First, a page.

Buy-side candidates still clinching multiple offers in Singapore
In spite of the cooling economic outlook, venture capital firms and family offices in Singapore remain on a steady hiring trend for investment professionals and support roles.
The recruitment drive has declined somewhat in recent weeks, although conditions remain favourable. Candidates are typically getting multiple offers before making a decision, making it difficult for recruiters to fulfill client mandates.
“In terms of hiring, demand for investment talent is still decent. But things are happening a little bit slower, especially over the last couple of months,” says Sohail Kukar, managing consultant of banking and financial services at Ambition.
Kukar says the cooling can be attributed to the sharp plunge in global asset prices and cryptocurrencies since the start of the year. He expects the demand for family offices and venture capital firms expanding or setting up shop in the republic to underpin demand for new hires this year, although a soft patch can be expected in 2023.
Technology venture capital firm Altara Ventures, along with Sequoia Capital and independent venture capital firm Jungle Ventures remain active in fulfilling their recruitment goals. However, other firms are taking a more cautious approach. “If you are a smaller player or more of a start up, it is a bit more of a challenging market,” says Kukar, referring to the tendency of smaller firms to roll back or pause on their office expansion plans.
Among the major trends, venture capital firms are focused on recruiting investment professionals for roles geared towards agricultural technology (agri-tech) and healthcare technology (health-tech), whereas roles related to crypto have softened somewhat in the wake of the crushing downturn weighing on blockchain-related investments, according to Kukar.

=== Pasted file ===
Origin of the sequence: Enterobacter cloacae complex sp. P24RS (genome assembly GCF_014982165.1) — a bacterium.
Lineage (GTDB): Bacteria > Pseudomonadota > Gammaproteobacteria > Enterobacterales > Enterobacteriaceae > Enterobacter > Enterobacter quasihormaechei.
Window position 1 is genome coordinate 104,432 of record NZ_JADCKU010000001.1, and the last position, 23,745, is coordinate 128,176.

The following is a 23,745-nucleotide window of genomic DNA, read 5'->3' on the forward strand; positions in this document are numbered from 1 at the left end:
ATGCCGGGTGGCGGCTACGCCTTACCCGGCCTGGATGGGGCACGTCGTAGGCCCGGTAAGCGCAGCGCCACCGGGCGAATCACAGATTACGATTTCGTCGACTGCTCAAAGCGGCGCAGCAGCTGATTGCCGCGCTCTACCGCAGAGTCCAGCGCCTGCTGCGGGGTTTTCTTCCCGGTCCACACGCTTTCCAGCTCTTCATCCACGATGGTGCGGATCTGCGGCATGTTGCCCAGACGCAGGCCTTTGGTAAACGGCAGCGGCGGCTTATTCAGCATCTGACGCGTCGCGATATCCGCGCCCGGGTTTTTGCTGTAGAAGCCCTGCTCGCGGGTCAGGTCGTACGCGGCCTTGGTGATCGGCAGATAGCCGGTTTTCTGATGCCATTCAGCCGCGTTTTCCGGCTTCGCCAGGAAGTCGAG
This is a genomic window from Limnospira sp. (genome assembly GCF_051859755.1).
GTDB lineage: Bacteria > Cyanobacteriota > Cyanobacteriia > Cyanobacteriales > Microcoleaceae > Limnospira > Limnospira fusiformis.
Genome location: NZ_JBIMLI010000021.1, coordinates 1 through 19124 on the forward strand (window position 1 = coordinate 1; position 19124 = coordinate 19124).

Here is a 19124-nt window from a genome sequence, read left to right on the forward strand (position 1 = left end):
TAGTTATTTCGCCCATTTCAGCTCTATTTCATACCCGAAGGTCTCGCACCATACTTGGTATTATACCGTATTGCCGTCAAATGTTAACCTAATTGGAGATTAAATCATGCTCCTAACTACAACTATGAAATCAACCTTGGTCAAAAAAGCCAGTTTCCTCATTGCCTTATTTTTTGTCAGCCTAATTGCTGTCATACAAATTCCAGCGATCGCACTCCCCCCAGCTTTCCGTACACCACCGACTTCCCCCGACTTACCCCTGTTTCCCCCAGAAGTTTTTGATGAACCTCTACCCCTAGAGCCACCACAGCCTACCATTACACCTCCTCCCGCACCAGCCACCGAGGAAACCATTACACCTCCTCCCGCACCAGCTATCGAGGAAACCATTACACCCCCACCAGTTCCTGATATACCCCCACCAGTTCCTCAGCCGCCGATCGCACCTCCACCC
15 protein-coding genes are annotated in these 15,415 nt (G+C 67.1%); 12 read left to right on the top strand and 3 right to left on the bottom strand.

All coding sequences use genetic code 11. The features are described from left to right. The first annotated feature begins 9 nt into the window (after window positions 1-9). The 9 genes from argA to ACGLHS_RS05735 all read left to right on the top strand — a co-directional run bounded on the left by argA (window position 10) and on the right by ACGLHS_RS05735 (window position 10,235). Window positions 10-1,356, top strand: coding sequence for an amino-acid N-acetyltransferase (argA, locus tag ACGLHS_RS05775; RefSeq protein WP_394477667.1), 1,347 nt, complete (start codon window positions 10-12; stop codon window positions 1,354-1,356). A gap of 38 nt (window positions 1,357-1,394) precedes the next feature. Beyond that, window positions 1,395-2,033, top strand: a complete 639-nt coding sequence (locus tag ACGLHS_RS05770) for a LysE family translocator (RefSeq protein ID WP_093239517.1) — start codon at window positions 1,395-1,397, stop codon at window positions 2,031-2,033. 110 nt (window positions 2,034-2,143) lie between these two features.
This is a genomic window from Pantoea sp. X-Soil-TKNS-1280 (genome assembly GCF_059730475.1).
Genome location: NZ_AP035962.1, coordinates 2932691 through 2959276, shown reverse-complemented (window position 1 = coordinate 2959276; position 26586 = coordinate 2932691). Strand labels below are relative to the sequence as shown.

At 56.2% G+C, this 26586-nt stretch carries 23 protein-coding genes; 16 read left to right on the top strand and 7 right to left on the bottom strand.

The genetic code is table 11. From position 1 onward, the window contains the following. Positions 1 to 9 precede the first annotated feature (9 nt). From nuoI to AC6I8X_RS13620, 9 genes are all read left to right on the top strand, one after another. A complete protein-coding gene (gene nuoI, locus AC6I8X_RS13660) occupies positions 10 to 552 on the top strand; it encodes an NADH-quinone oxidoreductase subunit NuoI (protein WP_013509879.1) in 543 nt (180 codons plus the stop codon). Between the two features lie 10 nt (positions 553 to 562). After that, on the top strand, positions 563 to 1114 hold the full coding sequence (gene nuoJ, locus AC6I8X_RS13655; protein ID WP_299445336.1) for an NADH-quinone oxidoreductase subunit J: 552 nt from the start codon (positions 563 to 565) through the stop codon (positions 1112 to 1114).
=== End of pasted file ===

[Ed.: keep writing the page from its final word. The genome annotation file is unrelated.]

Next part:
“Web3 and crypto roles have kind of died down now due to the market situation, but last year that was probably the most in-demand investment hire,” says Kukar.
Family offices are also driving the hiring boom. Many of these firms are based in the U.S. or Europe and are opening a local office in Singapore for the first time. Many are setting up shop in an effort to tap the faster growth story in Asia, as well as part of an asset diversification strategy, he says.
Kukar says one US family he knows transferred a senior principal to oversee the Singapore office development. The remaining hires will likely be made up of a roster of investment professionals with experience working in Asia. “There is definitely a preference for the person to have a local or regional network and regional knowledge,” says Kukar.
Much of the hiring is focused on junior to mid-level roles, or those with experience ranging from between two to eight years. “It’s at an early stage in the Asian region, as opposed to the Western space which is saturated,” says Kukar.
Aside from growing cautiousness to expansion during the market’s downturn, some recruiters believe the rise in Singapore’s status as a wealth management hub will continue to attract new firms in the next six months.
Ed Goh, a headhunter who works with hedge funds at Principle Partners in Singapore, believes Singapore’s rise as a “nexus of the investment world” will act as a drawing card for asset managers ranging from private equity to family offices. These trends could drive growth despite the sombre mood in global markets, he says.
“We’ve got the overarching story of wealth moving to Singapore,” says Goh. We are seeing the trend of private equity funds are starting to tap into these sources of wealth for their fund raising.”
Have a confidential story, tip, or comment you’d like to share? Contact: firstname.lastname@example.org in the first instance. Whatsapp/Signal/Telegram also available (Telegram: @SarahButcher)
Bear with us if you leave a comment at the bottom of this article: all our comments are moderated by human beings. Sometimes these humans might be asleep, or away from their desks, so it may take a while for your comment to appear. Eventually it will – unless it’s offensive or libelous (in which case it won’t.)